The Wines of Kenzo Estate
When Kenzo Tsujimoto, the CEO of Capcom, one of the largest gaming companies in the world, came to Napa from Japan he had something bigger in mind than simply planting a few rows of vine and making a vanity wine. Street Fighter, you might say, has been very, very good to Mr. Tsujimoto. He purchased 3,800 acres on Mt. George, above the town of Napa, which for 20 years had served as the West Coast Olympic training site for the U.S. equestrian team. From 100 acres of vine, to which David Abreu has planted all five Bordeaux varietals as well as sauvignon blanc, Kenzo Estate, under the guidance of legendary oenologist Heidi Barrett, produces four different wines (about half of the total production is exported to Japan). In his home country, Tsujimoto is a tastemaker of some repute, and much the vineyard’s output ends up at restaurants there, though they are becoming increasingly available on this side of the Pacific.
The estate’s one and only white wine, the Asatsuyu (means “morning dew” in Japanese) is 100 percent sauvignon blanc and roughly 50 percent of the juice is fermented in oak (10 percent of that oak is brand-spanking new), giving the wine more texture, tannin and creaminess than if it had been fermented totally in stainless steel. The aromatics rising from the glass are dominated by stone fruit — apricots, peaches — thanks to the inclusion of a muscat clone. The finish is dry and minerally. This is a delicious and substantial sauvignon blanc.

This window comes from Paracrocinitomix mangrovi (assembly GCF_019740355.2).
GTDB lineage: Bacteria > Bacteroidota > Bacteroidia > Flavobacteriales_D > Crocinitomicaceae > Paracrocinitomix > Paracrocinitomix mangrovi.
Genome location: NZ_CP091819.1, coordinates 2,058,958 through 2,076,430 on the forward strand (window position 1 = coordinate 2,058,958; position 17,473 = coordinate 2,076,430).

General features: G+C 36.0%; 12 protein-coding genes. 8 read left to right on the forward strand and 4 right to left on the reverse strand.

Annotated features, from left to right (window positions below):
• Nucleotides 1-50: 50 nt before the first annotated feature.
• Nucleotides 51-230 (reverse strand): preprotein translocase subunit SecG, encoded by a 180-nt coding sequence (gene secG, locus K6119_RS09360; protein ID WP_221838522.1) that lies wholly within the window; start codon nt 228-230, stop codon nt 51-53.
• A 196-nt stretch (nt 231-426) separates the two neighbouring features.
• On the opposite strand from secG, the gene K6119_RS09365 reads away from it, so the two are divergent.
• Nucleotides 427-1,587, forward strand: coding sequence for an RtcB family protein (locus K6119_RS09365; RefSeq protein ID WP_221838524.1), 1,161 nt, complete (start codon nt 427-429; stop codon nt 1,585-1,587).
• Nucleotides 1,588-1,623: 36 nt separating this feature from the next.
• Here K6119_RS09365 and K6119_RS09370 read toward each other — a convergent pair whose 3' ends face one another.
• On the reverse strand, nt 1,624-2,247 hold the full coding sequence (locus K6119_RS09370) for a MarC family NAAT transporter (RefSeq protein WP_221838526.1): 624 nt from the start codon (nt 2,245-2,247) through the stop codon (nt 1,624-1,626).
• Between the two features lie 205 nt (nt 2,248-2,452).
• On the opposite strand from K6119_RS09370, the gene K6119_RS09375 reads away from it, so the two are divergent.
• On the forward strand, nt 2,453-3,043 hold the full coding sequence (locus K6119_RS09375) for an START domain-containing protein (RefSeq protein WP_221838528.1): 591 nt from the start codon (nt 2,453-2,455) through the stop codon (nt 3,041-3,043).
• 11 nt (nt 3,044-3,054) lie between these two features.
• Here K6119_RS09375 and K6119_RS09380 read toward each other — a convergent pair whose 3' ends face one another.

Named for a purple Japanese flowers, the Rindo is a wine you immediately fall in love with. Nearly equal parts cabernet sauvignon, merlot and cabernet franc, this wine is a beautiful balance of ripe blackberry and bright tart rasberry. Allusive aromas of dry gravel evoke the dusty, rocky soil of the property (Abreu has not been shy with the dynamite in developing the property and the rocks he has extracted, often by hand, have been used in the architecture of the winery and tasting room). The tannins are gritty, like cocoa powder and the long finish is inexplicably floral.
If you just looked at the varietal make up (50 percent cabernet sauvignon, 30 percent merlot, 20 percent cabernet franc) one could reasonably expect this wine to taste a hell of a lot like the Rindo. And yet, as a testament to terroir, the two wines couldn’t be more different. Because vineyard blocks are fermented and aged separately, a meticulous and time-consuming way of crafting wine, each plot is allowed to express itself. The barrels chosen for the Murasiki blend are richer and darker in color than the Rindo. On the palate lush black fruits dominate and the tannins are supple and mouth-filling.
This, my friend, is cabernet sauvignon. It may not be 100 percent single varietal, but it doesn’t matter, because the great, noble cabernet sauvignon dominates. The dark fruits exhibited so profoundly in the Murasaki take a back seat to rose petals, tomato leaf and hints of the intangible and lovable steminess exhibited by cabernet sauvignon when it is not overly ripened. Structurally, the combination of high acidity and tight young tannins has you reaching for a piece of aged gouda. This is not a one-night-stand kind of wine: it’s one to hold onto and enjoy for years to come.